Bluebird by Malcolm Knox

Bluebird - Malcolm Knox - 9781760877422 - Allen & Unwin - Australia

Title: Bluebird
Author: Malcolm Knox
Rating Out of 5: 4 (Really good read!)
My Bookshelves: Australian authors, Contemporary
Dates read: 9th – 18th September 2020
Pace: Slow
Format: Novel
Publisher: Allen & Unwin
Year: 2020
5th sentence, 74th page: Sam let this pass, out of respect for the awkwardness of Gordon’s situation or because he saw a wave.

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A stunning new novel about longing, regret, redemption and the terrible legacy of decades of secrets buried in an Australian beachside suburb.

A house perched impossibly on a cliff overlooking the stunning, iconic Bluebird Beach. Prime real estate, yet somehow not real estate at all, The Lodge is, like those who live in it, falling apart.

Gordon Grimes has become the accidental keeper of this last relic of an endangered world. He lives in The Lodge with his wife Kelly who is trying to leave him, their son Ben who will do anything to save him, his goddaughter Lou who is hiding from her own troubles, and Leonie, the family matriarch who has trapped them here for their own good.

But Gordon has no money and is running out of time to conserve his homeland. His love for this way of life will drive him, and everyone around him, to increasingly desperate risks. In the end, what will it cost them to hang onto their past?

Acclaimed writer Malcolm Knox has written a classic Australian novel about the myths that come to define families and communities, and the lies that uphold them. It’s about a certain kind of Australia that we all recognise, and a certain kind of Australian whose currency is running out. Change is coming to Bluebird, whether they like it or not. And the secrets they’ve been keeping and the lies they’ve been telling can’t save them now.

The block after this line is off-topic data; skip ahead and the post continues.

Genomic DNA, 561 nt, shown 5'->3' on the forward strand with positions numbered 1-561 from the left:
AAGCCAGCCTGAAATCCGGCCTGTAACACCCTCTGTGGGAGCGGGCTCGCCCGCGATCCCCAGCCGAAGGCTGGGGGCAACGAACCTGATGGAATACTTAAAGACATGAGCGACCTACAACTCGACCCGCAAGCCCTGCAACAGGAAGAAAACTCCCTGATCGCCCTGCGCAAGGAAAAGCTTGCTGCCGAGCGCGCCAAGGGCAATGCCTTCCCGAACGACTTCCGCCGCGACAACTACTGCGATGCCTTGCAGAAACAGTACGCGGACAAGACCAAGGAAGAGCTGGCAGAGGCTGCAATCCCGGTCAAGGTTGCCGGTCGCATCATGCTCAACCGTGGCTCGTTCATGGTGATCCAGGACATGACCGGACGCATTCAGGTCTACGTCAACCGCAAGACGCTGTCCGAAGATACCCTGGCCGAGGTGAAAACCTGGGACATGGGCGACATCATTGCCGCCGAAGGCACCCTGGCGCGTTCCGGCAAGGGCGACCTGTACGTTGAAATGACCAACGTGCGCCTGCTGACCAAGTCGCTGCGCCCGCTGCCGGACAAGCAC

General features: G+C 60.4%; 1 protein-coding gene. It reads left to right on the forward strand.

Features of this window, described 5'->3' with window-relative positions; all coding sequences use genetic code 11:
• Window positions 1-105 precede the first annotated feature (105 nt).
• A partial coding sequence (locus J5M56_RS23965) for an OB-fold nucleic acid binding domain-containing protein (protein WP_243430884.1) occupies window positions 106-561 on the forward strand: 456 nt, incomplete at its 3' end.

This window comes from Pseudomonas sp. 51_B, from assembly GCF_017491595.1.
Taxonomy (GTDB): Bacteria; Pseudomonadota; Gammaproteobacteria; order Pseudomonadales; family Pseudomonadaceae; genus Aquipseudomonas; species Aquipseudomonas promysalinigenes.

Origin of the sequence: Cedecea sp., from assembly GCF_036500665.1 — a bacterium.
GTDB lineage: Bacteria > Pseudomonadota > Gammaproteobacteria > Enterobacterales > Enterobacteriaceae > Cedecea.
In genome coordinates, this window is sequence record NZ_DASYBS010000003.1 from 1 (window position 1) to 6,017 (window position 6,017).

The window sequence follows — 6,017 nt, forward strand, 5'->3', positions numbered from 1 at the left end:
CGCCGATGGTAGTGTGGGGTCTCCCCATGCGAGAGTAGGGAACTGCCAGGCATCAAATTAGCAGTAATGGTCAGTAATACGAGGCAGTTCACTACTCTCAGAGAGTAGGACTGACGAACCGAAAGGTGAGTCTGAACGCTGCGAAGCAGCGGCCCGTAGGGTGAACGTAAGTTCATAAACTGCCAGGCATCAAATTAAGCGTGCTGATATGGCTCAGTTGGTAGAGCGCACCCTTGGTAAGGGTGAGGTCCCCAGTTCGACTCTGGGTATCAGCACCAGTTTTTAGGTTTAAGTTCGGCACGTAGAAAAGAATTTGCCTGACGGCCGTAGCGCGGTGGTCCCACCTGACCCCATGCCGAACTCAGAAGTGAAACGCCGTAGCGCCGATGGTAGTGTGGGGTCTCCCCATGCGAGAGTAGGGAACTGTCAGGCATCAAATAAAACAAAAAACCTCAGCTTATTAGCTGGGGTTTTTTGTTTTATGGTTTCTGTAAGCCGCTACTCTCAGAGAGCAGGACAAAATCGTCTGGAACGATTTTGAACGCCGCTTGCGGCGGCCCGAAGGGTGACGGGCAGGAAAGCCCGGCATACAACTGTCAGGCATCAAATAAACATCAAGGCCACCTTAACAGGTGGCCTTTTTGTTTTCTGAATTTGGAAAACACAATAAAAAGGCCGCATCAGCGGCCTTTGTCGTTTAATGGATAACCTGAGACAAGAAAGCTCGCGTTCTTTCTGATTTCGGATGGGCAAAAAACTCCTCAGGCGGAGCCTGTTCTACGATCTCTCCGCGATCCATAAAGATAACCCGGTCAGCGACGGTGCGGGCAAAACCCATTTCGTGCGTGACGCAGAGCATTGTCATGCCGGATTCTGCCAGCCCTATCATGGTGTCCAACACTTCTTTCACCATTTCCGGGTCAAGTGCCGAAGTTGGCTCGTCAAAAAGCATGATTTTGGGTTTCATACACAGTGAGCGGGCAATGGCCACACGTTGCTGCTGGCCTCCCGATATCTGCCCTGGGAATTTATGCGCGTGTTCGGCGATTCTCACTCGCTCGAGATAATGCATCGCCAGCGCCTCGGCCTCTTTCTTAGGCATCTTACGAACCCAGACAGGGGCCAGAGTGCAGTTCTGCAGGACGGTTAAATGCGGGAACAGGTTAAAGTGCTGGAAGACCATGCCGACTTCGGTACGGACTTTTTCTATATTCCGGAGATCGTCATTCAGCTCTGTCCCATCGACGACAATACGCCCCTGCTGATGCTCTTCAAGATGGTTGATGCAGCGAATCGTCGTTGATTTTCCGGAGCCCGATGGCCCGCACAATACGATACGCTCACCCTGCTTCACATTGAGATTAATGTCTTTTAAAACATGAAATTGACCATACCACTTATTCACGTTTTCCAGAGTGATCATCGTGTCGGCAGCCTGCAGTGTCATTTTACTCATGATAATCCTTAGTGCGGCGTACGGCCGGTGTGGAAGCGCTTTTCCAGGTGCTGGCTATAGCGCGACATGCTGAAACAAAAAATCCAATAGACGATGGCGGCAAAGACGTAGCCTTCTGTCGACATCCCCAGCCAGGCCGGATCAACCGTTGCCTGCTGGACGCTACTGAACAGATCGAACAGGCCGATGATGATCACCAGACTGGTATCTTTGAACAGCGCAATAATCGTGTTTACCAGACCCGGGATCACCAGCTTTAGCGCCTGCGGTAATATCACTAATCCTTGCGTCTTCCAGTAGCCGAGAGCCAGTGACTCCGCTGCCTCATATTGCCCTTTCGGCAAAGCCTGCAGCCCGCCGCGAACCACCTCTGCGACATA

Savage, funny, revelatory and brilliant, Bluebird exposes the hollowness of the stories told to glorify a dying culture and shows how those who seek to preserve these myths end up being crushed by them.


It took me a little while to truly get into this novel. To be honest, at first I didn’t think that I’d enjoy it all. I found the lead character, Gordon, a little difficult to feel sympathy for or bond with. But about two chapters in, that all changed. Somehow all of those little moments that made it difficult to feel bonded with Gordon suddenly became the very reasons why I wanted him to find his own happiness and bliss. It was completely unexpected and kind of exciting. Definitely a talented way to make you seriously feel for a character, whilst also highlighting all of their flaws (and who doesn’t love a flawed protagonist?)

Even though I did eventually feel somewhat attached to Gordon, he was still a fairly wishy washy and somewhat whinney feeling protagonist. Personally, I generally prefer my leads to have a bit of a backbone. And even though he does finally manage to do so, it’s still not the backbone that I would have liked to see. Yet, having said that. There is not a thing I would change about him – I feel like that’s a truly wonderful talent – creating a protagonist that I would normally kind of hate, and making me think that he was ultimately perfect.

The part of this story that I enjoyed the most was the constant familiarity throughout the story. There were so many scenes, moments and characters that felt like the people and places that I know in my everyday life. A small town that is stuck in its ways and impossible to forget. Difficult to let go of and hard to move on from? It was definitely the kind of story that plucked all of my nostalgic, Aussie heart strings. I’m not really sure how someone not from Australia would feel about all of this nostalgia, but I’ll certainly be recommending this to my overseas friends as well as my local friends!

This is a great and very intense story that focuses on the things we do for love – whether that’s staying or leaving. Keeping secrets or telling the truth. Love definitely governs all in this story, with a dash of secret keeping and the ties that bind us to family. It was intense and gorgeous. Definitely a book well worth reading!

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Image source: Allen & Unwin


3 thoughts on “Bluebird by Malcolm Knox

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